The Germanic Lexicon Project is the new incarnation of what was the Indo-European Language Resources page.

The goal of this project is to create comprehensive online coverage of the lexicons of the early Germanic languages. All of the data is available free of charge and free of copyright or other intellectual property encumbrance…

The Texts page contains numerous copyright-expired dictionaries and grammars of the older Germanic languages. These are in various stages of being digitized. Some are available only as scanned page images. Others are available as online text, sometimes corrected and sometimes not.

The Search page allows you to search some of the texts in the collection.

The Messages board is a message board where you can discuss the early Germanic languages and digitizing historical linguistic materials. You can use it like an ordinary chat board. The message board system has an extra feature: you can make editorial comments “in the margins” of the online dictionaries. If you comment on a dictionary entry, your comment is available when that entry is displayed in the search system.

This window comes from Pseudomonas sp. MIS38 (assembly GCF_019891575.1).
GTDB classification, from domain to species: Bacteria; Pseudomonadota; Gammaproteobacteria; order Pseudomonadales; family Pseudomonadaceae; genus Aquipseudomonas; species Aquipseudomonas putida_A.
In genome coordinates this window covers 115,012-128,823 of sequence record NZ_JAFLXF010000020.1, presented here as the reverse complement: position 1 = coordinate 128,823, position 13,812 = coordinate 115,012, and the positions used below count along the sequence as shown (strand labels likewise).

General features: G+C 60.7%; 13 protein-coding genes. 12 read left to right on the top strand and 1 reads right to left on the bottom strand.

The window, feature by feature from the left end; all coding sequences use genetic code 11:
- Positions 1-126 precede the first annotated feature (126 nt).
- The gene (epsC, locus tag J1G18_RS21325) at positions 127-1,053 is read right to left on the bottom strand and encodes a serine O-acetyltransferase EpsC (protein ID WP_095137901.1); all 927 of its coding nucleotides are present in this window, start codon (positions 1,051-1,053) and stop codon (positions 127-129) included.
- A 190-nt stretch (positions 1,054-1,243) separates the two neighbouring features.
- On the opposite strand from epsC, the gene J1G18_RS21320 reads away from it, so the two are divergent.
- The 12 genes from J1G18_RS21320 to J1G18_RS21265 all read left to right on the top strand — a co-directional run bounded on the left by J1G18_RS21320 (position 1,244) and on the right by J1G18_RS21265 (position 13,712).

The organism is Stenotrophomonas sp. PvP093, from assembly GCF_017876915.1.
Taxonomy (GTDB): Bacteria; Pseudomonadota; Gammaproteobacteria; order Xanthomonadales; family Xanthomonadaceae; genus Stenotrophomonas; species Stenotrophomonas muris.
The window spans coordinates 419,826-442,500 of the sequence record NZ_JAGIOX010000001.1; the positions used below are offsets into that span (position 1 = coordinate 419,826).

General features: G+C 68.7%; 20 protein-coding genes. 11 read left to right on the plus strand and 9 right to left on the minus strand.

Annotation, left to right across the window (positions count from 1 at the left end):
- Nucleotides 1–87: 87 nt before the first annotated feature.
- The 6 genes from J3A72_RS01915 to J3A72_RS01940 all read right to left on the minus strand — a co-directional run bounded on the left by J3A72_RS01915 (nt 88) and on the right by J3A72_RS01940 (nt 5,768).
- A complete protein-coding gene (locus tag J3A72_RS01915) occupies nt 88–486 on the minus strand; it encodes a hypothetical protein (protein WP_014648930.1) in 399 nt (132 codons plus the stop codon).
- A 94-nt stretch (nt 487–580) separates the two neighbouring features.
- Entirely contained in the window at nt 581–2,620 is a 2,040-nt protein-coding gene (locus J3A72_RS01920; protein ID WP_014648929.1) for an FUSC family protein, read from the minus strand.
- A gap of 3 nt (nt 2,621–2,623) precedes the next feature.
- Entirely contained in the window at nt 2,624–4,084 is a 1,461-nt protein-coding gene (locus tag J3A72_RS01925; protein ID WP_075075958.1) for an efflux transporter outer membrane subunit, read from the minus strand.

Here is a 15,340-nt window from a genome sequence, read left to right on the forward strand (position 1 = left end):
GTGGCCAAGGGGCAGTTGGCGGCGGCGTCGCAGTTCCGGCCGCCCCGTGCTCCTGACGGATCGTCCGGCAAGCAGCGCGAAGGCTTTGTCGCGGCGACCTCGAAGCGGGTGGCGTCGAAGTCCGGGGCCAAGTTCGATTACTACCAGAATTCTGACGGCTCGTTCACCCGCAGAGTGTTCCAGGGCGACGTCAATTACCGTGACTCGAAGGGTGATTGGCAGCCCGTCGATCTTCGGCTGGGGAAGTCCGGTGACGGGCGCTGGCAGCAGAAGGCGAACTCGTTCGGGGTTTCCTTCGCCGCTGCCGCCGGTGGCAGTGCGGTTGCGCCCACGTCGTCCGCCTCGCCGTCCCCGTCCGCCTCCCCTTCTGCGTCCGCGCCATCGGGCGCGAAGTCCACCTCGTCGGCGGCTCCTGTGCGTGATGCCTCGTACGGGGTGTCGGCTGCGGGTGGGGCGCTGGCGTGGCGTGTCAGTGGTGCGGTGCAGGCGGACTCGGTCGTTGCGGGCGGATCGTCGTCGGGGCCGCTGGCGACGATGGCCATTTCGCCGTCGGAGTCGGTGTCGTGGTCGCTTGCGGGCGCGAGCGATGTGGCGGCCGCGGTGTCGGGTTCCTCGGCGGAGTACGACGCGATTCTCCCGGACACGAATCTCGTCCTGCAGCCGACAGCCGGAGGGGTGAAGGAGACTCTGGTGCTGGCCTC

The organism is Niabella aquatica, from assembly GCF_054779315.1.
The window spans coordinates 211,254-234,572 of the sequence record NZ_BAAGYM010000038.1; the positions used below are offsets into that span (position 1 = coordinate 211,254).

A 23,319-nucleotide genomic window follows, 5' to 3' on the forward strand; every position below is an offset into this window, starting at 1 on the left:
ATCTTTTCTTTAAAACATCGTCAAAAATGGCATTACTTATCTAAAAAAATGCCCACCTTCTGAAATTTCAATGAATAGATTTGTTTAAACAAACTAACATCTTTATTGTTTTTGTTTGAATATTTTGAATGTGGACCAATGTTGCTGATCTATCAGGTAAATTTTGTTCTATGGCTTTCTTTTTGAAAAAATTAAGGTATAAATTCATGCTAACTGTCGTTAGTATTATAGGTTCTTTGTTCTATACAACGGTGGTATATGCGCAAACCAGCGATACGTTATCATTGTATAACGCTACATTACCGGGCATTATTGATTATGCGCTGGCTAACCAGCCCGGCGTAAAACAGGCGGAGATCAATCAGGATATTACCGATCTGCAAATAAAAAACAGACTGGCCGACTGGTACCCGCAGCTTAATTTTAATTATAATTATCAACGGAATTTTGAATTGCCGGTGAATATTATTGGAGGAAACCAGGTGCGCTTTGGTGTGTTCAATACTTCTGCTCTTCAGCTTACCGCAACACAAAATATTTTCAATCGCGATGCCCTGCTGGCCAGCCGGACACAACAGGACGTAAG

Cleasby-Vigfusson, Zoëga, Bosworth-Toller, Wright’s Grammar of the Gothic Language… it’s all here! The internet just keeps getting better and better. (Via the new incarnation of, regarding which I will permit myself a quiet “Calloo, callay!”)


  1. Where can one learn about bits of early German that hang on into modern times? Could that be an explanation of how we counted in the playgound of my youth: yin, twy, thry, fower…..

  2. dearieme-2005: No, those are direct descendants of Old English ān, twegen, thrēo, fēower, just as Modern English one, two, three, four are.

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